Offering Money To Addicts…Ethical? Essay

1812 words - 7 pages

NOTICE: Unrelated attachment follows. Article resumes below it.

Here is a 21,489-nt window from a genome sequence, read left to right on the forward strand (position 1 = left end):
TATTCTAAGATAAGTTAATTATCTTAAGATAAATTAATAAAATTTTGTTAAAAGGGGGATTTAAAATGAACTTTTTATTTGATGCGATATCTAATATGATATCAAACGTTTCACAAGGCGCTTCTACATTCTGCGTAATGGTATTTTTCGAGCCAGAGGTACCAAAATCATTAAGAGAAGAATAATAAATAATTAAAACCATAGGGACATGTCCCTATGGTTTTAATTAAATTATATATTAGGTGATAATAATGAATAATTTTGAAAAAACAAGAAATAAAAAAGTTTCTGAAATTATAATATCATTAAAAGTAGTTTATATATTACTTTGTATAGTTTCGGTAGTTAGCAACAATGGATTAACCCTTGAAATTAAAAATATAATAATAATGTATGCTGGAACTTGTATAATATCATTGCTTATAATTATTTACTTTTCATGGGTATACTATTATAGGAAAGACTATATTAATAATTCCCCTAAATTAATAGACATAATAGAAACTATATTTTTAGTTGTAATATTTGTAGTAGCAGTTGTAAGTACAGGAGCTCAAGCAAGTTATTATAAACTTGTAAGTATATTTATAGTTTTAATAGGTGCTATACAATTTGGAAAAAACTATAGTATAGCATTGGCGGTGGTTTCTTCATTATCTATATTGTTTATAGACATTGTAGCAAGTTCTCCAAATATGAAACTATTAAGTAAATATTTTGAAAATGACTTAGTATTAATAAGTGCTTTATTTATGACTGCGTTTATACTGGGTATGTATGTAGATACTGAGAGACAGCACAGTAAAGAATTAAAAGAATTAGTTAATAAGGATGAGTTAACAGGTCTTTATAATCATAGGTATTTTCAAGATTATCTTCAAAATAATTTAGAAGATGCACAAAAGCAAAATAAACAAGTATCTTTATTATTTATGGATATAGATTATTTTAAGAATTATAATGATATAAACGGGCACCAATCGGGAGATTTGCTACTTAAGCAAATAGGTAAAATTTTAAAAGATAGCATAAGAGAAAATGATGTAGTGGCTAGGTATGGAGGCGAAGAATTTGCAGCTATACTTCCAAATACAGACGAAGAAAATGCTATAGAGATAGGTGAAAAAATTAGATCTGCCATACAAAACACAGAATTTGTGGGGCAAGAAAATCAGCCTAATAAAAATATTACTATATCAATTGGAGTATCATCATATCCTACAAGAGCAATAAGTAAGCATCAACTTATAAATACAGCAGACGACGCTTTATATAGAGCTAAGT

AbstractIs C.R.A.C.K ethical? An organization that pays drug-addicted women and men to get sterilized is increasingly getting referrals from publicly funded agencies. Its supporters say it's saving babies from being born into hellish lives. But others believe that C.R.A.C.K is taking advantage of addicts by offering them money in exchange for sterilizing them, instead of helping them with their real problem. Decide, ethical or not?Offering money to addicts….ethical?A flier hanging on a pole in ones local neighborhood, at first glance, might look as though it is offering a room for rent or a job. There are phone numbers, dollar signs and tabs for people to tear off and take with them. But this special flier is an offer intended for a specific group: drug-addicted men and women.The flier reads, "Get birth control, get cash, if you are addicted to drugs and/or alcohol then this offer is for you." While distribution of condoms in particular offers of birth control to drug addicts are common, it also is to stem the spread of AIDS. But condoms are not what the flier was referring to. Instead, it offers men and women $200 to be sterilized or put on long-term birth control. The group making the offer, is Children Requiring a Caring Kommunity, also referred to as C.R.A.C.K, contends that the program is a humane effort to keep children from being born to women ill-equipped to raise them. Critics counter that it is little more than a bribe to women to make an irreversible decision, and argue that counseling is the best method for both ending drug use and promoting responsible parenthood.So far, the presence of the group in New York is minimal; it is based in California, and its only chapter in New York consists of a 27-year-old office worker from Brooklyn, who with the help of her husband and another volunteer has posted fliers across the city and held meetings with hospitals and community groups. But if C.R.A.C.K's reception in other cities is any indication, there is likely to be heated debate about the efficacy and the ethics of its offer. "The program is fundamentally incompatible with a health care policy that respects a woman's right to choose," said Donna Lieberman, executive director of the New York Civil Liberties Union. It certainly raises ethical policy concerns for government entities to be providing referrals to this program or endorsing it in any way.The organization was started in Orange County, Calif., in 1997 by Barbara Harris, a housewife and former waitress, after she adopted four children from the same drug-addicted mother. Children born to drug addicts regularly suffer emotional scars and medical disabilities and end up in foster care at taxpayers' expense, she said.Why should a drug or alcohol addict get pregnant or get someone pregnant? Barbara Harris watched how her children suffered when she brought them home from the hospital, and she believes no child should go through that. Critics, however, say that C.R.A.C.K's stance is...

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